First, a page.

In Defence of Apple’s Walled garden

April 15, 2010

The “open-source” versus “closed-propriety” clash is not a new one.  On a personal level I’d certainly describe myself as an open-source advocate. I’m a zealous Mozilla convert and Firefox and Thunderbird is where 90% of my working day happens. Just about all the other software I use is open source too.  But its starting to get very trendy to bash Apple for it’s chosen modus operandi, and I think it is time to expose some mistruths:

  • Google = open-source : Apple = closed-source

    The big brawl in the techspace right now is the Google/Apple brawl. And Google’s PR boys have decided to promote themselves as the cool open-source dudes.  So a few of their recent ventures such as Chrome and Android are open source. But what about the 95% part of their business – the coveted Google Algorithm?? And the Adwords auction procedures (basically a big black hole)?  I would argue that that they are the top-guarded secrets in the world – walled gardens are nothing – this is a Walled vault.

  • Open-Source is Free.

    This is the biggest bullshit. Somebody has to pay for the lunch. And when you are using all of Facebook’s or Google’s cool services, you are not paying cash, you are paying by having adverts invade every aspect of your life. More worringly, you are paying by completely surrendering all privacy in every aspect of your life in order for better targeted adverts to hit you. At least upfront cash pricing is transparent – how much private data you have to give up for free services is deceptively obscure.

  • The Kiss Principle

    Keep. It. Simple. Stupid. One of Apple’s greatest successes is in the simplicity of the whole Apple experience. We don’t have time anymore to invest in 30 minute learning curves to learn new software/hardware/webware.  Apple’s very centralised structure enables one point of entry on the web, and one entity that you are dealing with. Open-source, unfortunately, tends to grow organically leading to huge fragmented behemoths. Just look at Google’s services – its no longer clear which “department” you are dealing with or where one service begins and another ends. If anything, Google seems to be moving away from the KISS principle as each year goes by. (The failure of Google Wave is an epic example)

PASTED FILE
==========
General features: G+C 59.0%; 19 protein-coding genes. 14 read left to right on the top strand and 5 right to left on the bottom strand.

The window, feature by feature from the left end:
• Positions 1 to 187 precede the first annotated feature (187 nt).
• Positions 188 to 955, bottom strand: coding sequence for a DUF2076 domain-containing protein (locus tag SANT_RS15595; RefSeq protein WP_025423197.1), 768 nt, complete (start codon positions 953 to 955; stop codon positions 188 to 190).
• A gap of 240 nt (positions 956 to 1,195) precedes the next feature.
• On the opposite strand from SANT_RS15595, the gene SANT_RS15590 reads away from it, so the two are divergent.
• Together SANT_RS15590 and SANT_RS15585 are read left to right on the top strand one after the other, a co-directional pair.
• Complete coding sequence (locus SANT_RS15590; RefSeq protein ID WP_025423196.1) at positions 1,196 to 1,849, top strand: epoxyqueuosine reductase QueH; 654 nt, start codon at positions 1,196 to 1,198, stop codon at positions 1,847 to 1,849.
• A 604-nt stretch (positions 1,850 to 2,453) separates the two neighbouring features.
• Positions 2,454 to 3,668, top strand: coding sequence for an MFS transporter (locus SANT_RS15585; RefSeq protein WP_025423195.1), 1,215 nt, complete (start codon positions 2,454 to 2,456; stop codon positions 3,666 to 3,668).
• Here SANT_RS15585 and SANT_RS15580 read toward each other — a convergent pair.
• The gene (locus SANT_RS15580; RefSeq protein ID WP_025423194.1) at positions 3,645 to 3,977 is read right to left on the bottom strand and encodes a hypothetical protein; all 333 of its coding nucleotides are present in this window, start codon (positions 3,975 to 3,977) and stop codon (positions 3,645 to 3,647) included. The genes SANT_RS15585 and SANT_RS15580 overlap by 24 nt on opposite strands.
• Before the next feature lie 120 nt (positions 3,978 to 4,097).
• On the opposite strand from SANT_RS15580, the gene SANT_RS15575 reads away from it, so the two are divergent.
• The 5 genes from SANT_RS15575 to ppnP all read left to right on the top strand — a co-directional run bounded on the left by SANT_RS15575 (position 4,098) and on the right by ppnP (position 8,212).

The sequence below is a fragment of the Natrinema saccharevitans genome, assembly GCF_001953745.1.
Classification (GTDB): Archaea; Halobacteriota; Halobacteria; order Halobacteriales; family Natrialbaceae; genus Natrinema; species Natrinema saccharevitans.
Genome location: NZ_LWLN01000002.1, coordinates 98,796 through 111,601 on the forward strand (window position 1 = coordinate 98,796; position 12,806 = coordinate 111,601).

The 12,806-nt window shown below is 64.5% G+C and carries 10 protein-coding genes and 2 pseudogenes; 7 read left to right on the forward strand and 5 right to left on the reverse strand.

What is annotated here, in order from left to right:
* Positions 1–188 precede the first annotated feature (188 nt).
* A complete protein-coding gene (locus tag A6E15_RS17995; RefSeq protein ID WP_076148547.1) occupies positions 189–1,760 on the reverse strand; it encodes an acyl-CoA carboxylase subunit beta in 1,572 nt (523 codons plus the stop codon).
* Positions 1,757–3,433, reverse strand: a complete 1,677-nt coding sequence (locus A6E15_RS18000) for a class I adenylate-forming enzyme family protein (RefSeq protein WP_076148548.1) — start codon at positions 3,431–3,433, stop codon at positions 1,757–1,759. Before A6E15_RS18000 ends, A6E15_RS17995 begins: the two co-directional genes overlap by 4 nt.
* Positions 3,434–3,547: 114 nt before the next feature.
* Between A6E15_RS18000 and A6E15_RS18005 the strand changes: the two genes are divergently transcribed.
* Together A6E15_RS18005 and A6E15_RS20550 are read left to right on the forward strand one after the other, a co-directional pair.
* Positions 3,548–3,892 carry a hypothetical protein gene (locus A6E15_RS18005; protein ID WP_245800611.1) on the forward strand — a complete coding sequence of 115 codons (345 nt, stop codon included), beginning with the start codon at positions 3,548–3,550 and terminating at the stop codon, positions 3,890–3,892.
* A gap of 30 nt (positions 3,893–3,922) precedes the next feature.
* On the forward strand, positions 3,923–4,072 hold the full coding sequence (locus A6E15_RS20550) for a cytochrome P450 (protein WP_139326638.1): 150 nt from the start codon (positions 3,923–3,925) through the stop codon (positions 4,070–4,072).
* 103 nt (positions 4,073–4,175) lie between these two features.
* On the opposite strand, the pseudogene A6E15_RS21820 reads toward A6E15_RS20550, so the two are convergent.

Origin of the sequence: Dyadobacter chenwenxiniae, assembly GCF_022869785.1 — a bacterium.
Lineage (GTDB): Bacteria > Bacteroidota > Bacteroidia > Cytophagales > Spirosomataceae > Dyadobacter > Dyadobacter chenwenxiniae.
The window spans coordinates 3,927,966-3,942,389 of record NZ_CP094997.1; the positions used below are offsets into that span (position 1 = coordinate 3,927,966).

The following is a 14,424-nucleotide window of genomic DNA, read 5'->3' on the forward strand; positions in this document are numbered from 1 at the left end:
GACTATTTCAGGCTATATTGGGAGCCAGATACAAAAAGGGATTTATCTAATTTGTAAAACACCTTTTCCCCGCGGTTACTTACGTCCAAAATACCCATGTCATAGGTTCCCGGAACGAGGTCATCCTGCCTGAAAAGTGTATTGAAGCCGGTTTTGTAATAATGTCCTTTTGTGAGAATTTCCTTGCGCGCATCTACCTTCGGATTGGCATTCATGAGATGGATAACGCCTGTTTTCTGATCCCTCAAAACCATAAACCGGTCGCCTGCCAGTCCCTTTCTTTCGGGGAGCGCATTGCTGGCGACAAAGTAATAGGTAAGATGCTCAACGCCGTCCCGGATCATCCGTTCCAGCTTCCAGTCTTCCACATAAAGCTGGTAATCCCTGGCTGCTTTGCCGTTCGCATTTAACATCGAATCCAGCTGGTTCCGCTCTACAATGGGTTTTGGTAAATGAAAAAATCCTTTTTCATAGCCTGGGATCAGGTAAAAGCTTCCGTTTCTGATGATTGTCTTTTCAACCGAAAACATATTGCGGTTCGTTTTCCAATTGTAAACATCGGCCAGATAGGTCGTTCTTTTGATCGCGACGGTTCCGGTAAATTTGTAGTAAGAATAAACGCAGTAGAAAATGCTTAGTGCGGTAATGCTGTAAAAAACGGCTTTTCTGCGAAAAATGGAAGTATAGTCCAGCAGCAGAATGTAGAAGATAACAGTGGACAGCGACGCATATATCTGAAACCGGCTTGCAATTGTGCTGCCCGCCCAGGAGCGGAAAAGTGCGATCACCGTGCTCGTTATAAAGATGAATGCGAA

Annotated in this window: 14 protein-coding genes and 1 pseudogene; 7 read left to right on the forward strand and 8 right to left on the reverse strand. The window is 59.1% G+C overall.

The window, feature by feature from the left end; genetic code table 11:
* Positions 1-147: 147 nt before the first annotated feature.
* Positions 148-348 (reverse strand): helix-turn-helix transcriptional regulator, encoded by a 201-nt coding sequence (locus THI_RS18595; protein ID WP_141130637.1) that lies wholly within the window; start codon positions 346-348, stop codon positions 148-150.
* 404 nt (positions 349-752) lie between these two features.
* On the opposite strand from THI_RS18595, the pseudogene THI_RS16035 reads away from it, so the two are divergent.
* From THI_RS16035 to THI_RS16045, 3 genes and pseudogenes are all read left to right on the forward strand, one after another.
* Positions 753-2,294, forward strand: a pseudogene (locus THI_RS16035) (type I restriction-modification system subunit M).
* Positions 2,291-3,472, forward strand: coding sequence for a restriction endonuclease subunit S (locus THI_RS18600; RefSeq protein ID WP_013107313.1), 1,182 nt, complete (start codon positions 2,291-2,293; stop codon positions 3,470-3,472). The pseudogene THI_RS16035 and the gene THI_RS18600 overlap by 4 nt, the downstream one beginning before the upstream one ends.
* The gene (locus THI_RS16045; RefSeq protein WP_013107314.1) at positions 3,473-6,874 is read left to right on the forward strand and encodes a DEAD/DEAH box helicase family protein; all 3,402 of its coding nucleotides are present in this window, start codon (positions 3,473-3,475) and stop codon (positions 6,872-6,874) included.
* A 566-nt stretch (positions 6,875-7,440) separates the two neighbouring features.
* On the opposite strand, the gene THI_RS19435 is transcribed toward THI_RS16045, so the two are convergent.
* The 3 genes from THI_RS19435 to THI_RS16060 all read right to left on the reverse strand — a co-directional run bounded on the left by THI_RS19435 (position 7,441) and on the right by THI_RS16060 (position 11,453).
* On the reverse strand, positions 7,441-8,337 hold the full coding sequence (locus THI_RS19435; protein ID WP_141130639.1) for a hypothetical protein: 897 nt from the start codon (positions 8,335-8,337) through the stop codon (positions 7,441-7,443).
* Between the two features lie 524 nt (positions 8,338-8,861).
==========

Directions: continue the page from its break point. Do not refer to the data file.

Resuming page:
• Hardware doesn’t count.

    Doesn’t matter how awesome the latest operating system is, underneath it all you need good hardware. Apple is arguably the Rolls Royce in computer hardware. Anyone who has owned something as simple as an iPod will know that it works great, and just keeps working. That’s because Apple does their hardware in-house and can ensure top quality. Hardware quality is not something you can just opensource. (or outsource to HTC in the case of the Nexus One).

  • Open-Source is the only way to be innovative.

    Yes, I can see where this is coming from in theory. And certainly the power of the hive mind has taken services like twitter in directions that could never have been conceived by a single management department. But to accuse Apple of not being innovative is just plain idiotic. Whether its the iPod, iPhone or now iPad, Apple has blazed the pioneer trail, with everyone else playing catch-up for the last 5 years.

Thankfully, at the end of the day we don’t have to choose sides in the open versus closed idealogical war. We can play in walled gardens when we want. And we can play in public parks when we want too.

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